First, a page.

Complexity: How the parameters defined in the scenario generator may affect the overall energy system is not clear when the civil servants does not have experience of using ESOMs, which might lead to misunderstanding of the assumptions and the scenarios. Understanding the energy system and how various inputs affect the system is not easy, and it is not straightforward to explain. Interactions between the multiple parts of the system produce a complexity that is difficult to understand if you are not an expert.

4 Recommendations

In response to the challenges identified in this paper, we share some recommendations based on our experience of using ESOM to support cities on their transition to low-carbon energy systems. We categorize the recommendations in the same order as the challenges, data availability and quality, communication, knowledge and background for modeling requirements and the scenario assessment.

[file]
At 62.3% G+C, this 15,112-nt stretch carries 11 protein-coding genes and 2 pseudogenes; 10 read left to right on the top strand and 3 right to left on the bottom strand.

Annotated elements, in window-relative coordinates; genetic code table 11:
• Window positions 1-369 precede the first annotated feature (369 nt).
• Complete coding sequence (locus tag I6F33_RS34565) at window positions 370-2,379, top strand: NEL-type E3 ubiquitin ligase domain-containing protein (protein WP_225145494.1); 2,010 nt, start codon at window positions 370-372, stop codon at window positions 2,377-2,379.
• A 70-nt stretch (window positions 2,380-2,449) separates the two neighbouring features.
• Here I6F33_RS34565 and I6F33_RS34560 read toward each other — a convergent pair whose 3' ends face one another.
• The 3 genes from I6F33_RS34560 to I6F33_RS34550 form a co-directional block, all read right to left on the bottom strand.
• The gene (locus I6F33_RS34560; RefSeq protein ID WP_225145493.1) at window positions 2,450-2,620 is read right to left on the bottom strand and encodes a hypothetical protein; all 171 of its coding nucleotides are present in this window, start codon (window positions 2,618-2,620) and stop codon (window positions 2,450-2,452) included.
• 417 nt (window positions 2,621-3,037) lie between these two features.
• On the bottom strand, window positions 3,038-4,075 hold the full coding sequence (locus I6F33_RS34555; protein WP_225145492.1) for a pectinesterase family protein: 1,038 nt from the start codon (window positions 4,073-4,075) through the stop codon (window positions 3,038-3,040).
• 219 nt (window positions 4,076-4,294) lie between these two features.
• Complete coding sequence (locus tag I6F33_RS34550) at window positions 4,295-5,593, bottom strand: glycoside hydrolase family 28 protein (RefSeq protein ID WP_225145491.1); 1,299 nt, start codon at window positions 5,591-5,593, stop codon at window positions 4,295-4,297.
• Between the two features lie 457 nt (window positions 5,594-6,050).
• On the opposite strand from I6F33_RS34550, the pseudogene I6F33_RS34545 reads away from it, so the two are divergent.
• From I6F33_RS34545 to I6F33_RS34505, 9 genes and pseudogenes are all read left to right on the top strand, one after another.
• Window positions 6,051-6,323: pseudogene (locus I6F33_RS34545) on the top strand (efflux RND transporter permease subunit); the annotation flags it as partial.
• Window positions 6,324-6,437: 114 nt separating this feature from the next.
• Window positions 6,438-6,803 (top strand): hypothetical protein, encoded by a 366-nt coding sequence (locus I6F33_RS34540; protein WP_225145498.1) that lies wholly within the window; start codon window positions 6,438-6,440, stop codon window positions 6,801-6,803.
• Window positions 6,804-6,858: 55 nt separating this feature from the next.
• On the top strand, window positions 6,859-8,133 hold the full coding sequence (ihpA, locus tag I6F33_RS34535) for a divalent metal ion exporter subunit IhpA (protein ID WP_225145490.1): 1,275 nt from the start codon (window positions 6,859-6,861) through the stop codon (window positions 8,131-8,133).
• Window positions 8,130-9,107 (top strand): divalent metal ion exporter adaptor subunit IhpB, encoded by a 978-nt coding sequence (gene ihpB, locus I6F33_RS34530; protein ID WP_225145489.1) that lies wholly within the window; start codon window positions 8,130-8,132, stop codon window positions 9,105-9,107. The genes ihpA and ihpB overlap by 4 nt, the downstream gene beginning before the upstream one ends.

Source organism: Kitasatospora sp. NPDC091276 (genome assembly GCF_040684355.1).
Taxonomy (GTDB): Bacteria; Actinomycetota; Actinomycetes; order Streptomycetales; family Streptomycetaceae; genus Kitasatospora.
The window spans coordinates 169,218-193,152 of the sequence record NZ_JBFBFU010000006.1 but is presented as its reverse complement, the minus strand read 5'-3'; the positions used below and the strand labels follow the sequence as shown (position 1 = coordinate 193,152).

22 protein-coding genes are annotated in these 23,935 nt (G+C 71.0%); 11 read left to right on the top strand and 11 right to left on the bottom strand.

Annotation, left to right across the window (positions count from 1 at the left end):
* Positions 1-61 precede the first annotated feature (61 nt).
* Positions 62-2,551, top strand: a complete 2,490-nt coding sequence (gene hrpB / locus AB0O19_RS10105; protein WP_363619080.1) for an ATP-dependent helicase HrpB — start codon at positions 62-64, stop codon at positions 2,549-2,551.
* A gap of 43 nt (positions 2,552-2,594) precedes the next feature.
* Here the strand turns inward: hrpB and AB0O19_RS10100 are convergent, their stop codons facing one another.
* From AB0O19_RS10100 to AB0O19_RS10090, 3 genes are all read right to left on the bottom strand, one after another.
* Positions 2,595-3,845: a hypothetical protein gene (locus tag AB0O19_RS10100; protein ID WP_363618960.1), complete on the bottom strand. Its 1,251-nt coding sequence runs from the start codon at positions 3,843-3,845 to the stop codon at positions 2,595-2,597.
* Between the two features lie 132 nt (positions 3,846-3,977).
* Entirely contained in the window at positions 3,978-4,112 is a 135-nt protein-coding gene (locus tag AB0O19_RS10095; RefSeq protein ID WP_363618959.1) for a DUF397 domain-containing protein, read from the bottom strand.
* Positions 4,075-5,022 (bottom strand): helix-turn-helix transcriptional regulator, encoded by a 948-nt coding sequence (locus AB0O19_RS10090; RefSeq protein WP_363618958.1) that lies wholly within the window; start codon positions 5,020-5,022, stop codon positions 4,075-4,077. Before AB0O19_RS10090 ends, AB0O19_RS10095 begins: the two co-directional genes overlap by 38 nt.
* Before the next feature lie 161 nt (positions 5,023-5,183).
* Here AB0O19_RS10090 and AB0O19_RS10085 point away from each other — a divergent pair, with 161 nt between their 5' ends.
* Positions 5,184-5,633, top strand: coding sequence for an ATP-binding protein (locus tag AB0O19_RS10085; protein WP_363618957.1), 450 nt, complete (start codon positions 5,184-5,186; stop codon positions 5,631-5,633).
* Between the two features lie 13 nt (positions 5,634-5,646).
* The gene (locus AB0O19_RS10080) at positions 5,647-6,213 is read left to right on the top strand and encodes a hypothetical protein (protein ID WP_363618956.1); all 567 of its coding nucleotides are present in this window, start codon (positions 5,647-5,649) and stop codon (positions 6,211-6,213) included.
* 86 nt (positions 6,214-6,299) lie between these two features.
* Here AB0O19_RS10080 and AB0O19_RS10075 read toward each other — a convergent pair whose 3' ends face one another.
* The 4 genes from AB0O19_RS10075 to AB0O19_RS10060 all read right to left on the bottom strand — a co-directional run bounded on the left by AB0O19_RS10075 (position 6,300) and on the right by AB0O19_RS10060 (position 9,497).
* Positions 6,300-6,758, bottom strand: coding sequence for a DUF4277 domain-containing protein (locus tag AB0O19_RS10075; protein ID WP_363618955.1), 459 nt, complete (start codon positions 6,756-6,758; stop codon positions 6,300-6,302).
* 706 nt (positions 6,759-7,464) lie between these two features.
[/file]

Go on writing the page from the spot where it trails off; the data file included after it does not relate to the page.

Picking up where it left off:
4.1 Recommendations for the Challenges in Meeting Model Requirements

Data availability and quality: Firstly, the data collection time should not be underestimated and should be considered in the project timeline because it might not be available in the desired unit or not available at all. In this case, a combined top-down and bottom-up approach is needed to retrieve the required data. For instance, total electricity consumption in buildings was known but purchase distribution per building type was only documented in the economic system. Thus, these two were used to obtain the required data. Similarly, in the transport sector, national average values were used in combination with information about fuel purchased for the population of the model.